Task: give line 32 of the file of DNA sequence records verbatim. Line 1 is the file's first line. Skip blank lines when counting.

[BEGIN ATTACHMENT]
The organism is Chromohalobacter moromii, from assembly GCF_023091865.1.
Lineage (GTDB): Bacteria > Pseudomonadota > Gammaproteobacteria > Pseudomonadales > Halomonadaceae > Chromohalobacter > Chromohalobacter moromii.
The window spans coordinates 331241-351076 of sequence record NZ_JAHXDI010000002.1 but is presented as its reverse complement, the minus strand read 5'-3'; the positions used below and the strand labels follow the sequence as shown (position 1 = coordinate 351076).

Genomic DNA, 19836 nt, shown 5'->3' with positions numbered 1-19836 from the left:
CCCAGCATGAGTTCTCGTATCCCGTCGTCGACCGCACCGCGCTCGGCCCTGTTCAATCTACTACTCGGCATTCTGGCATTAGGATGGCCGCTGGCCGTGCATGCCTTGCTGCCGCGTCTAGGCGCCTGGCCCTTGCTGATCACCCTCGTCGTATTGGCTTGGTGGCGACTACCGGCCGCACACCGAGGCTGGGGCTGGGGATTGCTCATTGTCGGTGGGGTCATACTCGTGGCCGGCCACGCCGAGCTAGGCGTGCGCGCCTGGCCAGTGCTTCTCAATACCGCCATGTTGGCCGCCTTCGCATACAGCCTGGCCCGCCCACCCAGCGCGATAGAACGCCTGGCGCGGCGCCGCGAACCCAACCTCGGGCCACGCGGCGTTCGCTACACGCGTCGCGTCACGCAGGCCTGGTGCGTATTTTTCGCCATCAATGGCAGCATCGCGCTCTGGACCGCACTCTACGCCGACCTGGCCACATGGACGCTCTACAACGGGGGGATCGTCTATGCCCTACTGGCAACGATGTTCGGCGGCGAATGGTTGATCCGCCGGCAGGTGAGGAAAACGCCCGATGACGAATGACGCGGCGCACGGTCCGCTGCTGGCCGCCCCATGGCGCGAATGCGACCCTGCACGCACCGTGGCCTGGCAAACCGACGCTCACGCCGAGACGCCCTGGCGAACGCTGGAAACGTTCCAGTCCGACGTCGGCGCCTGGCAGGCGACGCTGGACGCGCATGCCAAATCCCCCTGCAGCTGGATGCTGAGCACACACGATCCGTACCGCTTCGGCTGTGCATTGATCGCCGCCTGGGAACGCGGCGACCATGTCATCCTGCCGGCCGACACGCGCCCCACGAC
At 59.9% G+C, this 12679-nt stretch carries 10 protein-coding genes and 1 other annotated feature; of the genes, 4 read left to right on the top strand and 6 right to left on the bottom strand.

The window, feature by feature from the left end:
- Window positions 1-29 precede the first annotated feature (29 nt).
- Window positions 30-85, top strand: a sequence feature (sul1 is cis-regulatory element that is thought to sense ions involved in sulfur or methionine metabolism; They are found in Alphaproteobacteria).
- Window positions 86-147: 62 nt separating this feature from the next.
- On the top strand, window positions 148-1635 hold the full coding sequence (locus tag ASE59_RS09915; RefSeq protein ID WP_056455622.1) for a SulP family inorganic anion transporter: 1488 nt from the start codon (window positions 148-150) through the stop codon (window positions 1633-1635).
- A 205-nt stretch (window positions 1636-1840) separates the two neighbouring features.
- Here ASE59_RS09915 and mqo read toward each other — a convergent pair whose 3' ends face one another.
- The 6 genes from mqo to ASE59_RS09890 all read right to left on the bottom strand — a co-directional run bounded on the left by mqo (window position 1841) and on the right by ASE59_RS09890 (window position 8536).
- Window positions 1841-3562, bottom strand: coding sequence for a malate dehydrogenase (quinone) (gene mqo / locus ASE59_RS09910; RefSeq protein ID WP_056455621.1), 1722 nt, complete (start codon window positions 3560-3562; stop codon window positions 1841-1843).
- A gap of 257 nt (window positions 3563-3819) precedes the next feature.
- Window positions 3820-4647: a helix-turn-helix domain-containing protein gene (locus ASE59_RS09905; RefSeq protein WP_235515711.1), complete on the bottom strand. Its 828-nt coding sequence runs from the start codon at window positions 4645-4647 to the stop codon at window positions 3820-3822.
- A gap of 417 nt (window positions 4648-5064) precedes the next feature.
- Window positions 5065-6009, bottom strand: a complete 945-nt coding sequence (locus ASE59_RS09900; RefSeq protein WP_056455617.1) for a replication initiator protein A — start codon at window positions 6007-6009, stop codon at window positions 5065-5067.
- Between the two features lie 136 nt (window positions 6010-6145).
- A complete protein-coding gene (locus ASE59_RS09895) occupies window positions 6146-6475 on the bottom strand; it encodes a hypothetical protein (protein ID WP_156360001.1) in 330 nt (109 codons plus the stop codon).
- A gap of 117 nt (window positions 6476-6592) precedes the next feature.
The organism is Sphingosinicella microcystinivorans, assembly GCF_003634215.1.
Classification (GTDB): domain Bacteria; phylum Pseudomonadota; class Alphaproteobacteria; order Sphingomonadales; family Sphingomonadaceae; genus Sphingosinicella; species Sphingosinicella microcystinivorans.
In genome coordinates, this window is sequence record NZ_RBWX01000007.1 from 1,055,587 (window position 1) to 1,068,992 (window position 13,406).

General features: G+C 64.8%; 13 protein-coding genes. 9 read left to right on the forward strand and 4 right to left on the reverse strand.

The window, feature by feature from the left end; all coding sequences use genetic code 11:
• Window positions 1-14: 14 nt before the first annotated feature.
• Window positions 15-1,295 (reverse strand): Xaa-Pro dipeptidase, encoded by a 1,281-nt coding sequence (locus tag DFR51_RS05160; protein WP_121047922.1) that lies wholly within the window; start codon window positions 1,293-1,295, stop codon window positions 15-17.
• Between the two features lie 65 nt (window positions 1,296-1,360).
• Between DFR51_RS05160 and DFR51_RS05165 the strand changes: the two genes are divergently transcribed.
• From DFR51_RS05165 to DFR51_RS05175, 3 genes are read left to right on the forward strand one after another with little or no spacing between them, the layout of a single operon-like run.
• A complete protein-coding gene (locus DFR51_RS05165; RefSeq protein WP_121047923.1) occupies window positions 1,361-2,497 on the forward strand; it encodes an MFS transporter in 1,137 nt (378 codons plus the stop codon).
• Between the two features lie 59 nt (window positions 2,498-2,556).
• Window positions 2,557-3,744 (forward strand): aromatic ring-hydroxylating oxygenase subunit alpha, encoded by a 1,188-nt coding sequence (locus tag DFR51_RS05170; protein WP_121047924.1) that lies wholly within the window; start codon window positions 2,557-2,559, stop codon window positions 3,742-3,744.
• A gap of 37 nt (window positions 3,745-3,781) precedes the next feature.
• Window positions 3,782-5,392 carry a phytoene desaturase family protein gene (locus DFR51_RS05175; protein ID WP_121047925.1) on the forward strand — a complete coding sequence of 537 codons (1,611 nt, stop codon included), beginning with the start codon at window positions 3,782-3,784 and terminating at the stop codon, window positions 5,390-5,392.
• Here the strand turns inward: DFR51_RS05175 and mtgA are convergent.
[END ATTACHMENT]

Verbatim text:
• From DFR51_RS05165 to DFR51_RS05175, 3 genes are read left to right on the forward strand one after another with little or no spacing between them, the layout of a single operon-like run.